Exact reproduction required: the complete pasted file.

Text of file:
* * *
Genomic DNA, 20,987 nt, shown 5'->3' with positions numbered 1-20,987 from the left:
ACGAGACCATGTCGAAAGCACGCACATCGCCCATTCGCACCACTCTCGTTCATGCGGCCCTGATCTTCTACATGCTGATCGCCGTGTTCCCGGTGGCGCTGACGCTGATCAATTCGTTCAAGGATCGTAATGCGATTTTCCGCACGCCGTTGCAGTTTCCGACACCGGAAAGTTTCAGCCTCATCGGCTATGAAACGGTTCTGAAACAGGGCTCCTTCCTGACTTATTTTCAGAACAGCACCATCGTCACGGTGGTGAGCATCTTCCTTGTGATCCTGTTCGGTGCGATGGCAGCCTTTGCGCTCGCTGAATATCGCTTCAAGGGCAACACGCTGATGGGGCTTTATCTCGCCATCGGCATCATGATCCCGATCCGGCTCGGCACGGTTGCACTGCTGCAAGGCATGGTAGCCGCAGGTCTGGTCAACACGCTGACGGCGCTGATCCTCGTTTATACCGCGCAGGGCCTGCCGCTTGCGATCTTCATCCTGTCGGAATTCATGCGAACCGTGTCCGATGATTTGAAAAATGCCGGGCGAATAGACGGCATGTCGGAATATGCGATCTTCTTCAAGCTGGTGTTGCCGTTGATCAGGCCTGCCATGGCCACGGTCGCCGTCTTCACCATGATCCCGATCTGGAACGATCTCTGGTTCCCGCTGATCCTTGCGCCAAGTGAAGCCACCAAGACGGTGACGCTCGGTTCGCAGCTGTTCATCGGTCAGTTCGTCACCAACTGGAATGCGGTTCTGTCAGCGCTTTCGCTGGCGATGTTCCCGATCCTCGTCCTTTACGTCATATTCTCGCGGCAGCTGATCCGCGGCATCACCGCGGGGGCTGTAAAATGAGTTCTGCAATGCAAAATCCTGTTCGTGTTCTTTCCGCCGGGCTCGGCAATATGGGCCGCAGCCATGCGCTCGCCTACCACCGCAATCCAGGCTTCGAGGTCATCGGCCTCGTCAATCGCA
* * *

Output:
Genomic DNA, 20,987 nt, shown 5'->3' with positions numbered 1-20,987 from the left:
ACGAGACCATGTCGAAAGCACGCACATCGCCCATTCGCACCACTCTCGTTCATGCGGCCCTGATCTTCTACATGCTGATCGCCGTGTTCCCGGTGGCGCTGACGCTGATCAATTCGTTCAAGGATCGTAATGCGATTTTCCGCACGCCGTTGCAGTTTCCGACACCGGAAAGTTTCAGCCTCATCGGCTATGAAACGGTTCTGAAACAGGGCTCCTTCCTGACTTATTTTCAGAACAGCACCATCGTCACGGTGGTGAGCATCTTCCTTGTGATCCTGTTCGGTGCGATGGCAGCCTTTGCGCTCGCTGAATATCGCTTCAAGGGCAACACGCTGATGGGGCTTTATCTCGCCATCGGCATCATGATCCCGATCCGGCTCGGCACGGTTGCACTGCTGCAAGGCATGGTAGCCGCAGGTCTGGTCAACACGCTGACGGCGCTGATCCTCGTTTATACCGCGCAGGGCCTGCCGCTTGCGATCTTCATCCTGTCGGAATTCATGCGAACCGTGTCCGATGATTTGAAAAATGCCGGGCGAATAGACGGCATGTCGGAATATGCGATCTTCTTCAAGCTGGTGTTGCCGTTGATCAGGCCTGCCATGGCCACGGTCGCCGTCTTCACCATGATCCCGATCTGGAACGATCTCTGGTTCCCGCTGATCCTTGCGCCAAGTGAAGCCACCAAGACGGTGACGCTCGGTTCGCAGCTGTTCATCGGTCAGTTCGTCACCAACTGGAATGCGGTTCTGTCAGCGCTTTCGCTGGCGATGTTCCCGATCCTCGTCCTTTACGTCATATTCTCGCGGCAGCTGATCCGCGGCATCACCGCGGGGGCTGTAAAATGAGTTCTGCAATGCAAAATCCTGTTCGTGTTCTTTCCGCCGGGCTCGGCAATATGGGCCGCAGCCATGCGCTCGCCTACCACCGCAATCCAGGCTTCGAGGTCATCGGCCTCGTCAATCGCA